The rise of environmentalism, feminism, and post-modernist critical theory together has significantly changed our understanding of nature, and consequently artistic practice. Ecology has challenged the anthropocentrism of a culture based on the objectification and exploitation of nature. When talking about environmental artists Newton and Helen Harrison, eco-feminist Carolyn Merchant has praised the way ‘they think of the world as a giant conversation, in which everyone is involved, not only people, but trees and rocks and landscapes and rivers.’

Feminism in general, and ecofeminism in particular, have brought a new understanding of how gender has shaped the ways in which we see the environment. This has involved drawing attention to the ubiquitous binary coupling of women with nature and men with culture. Landscape art is deconstructed as mastery over nature that is evident in the rules of perspective and the stress on viewpoints for representing nature. Eco-feminists aspire to move beyond dualistic thinking and to establish relationships based not on hierarchy and domination, but on caring, respect, and awareness of interconnection.

Post-modernist theory demonstrates how our relations to the non-human world are always historically-mediated and constructed. For post-modernists, landscape is a set of contingent visual and verbal conventions, rather than something natural and given. In the words of Simon Schama, ‘‘it is our shaping perception that makes the difference between raw matter and landscape.’

Cartography or mapping is seen as a project for making nature legible, and was an obsession for the early land artists. This patriarchal habit is exposed in the landscape painting of Croatian artist Matko Vekic. The modernist grid is superimposed over a mountain, denoting and denouncing our obsession with classifying and mapping nature as an instrument of rationality and domination.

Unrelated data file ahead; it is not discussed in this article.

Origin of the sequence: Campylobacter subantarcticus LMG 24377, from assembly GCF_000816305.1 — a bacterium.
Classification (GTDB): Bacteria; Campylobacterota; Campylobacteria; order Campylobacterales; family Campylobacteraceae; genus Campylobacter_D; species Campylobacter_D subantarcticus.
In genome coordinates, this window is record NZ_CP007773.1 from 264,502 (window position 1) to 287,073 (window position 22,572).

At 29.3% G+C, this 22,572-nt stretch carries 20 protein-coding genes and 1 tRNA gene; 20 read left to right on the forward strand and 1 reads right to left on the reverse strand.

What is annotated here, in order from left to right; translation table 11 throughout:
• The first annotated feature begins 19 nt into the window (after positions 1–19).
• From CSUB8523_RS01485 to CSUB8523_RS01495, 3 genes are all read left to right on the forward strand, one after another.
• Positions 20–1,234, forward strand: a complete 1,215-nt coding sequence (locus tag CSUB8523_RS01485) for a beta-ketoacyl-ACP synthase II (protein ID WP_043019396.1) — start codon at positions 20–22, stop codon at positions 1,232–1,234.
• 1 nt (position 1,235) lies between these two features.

Unframing the Landscape

In the conventional landscape that reduces nature to two dimensions, stresses formal qualities and frames and flattens the natural world into scenery, our normal experience of nature is ignored. Nature possesses contextual dimensions, offers a multi-sensory experience, and appears as a seamless unity. On the one hand we have an everyday emotional relationship with it, on the other, nature is something alien, mystical and unknowable.

The post-modern reading of nature as a textual construct made up of countless layers of human interpretation, none of which is privileged over another, is ultimately unsatisfactory. Beneath the many layers of cultural framing, there remains something irreducible about the natural world. For when the frame is dissolved, ‘the spectatorial orientation associated with the fixed gaze disappears, and we are in the presence of another vision entirely.’

Credits

Maja and Reuben Fowkes are curators and art historians working from Budapest and London whose work focuses on the theory and aesthetics of East European art from the art production of the socialist era to contemporary artistic responses to the transformations brought by globalisation.

They are members of the International Association of Curators of Contemporary Art (IKT) and the International Association of Art Critics (AICA). In 2010 their activities were recognised with a grant from the Igor Zabel Award for Culture and Theory